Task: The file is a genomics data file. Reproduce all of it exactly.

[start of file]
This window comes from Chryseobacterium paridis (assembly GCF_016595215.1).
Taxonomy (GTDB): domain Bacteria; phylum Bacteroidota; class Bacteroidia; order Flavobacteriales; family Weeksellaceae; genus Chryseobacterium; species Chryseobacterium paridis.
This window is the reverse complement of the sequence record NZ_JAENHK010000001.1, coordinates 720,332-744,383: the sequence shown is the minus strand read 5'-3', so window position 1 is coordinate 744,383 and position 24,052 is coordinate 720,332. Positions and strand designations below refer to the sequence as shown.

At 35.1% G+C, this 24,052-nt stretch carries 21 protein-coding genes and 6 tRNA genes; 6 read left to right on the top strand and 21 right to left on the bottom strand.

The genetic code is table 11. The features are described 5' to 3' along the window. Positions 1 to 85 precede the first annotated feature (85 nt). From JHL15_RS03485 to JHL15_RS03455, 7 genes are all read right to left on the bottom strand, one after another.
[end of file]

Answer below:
This window comes from Chryseobacterium paridis (assembly GCF_016595215.1).
Taxonomy (GTDB): domain Bacteria; phylum Bacteroidota; class Bacteroidia; order Flavobacteriales; family Weeksellaceae; genus Chryseobacterium; species Chryseobacterium paridis.
This window is the reverse complement of the sequence record NZ_JAENHK010000001.1, coordinates 720,332-744,383: the sequence shown is the minus strand read 5'-3', so window position 1 is coordinate 744,383 and position 24,052 is coordinate 720,332. Positions and strand designations below refer to the sequence as shown.

At 35.1% G+C, this 24,052-nt stretch carries 21 protein-coding genes and 6 tRNA genes; 6 read left to right on the top strand and 21 right to left on the bottom strand.

The genetic code is table 11. The features are described 5' to 3' along the window. Positions 1 to 85 precede the first annotated feature (85 nt). From JHL15_RS03485 to JHL15_RS03455, 7 genes are all read right to left on the bottom strand, one after another.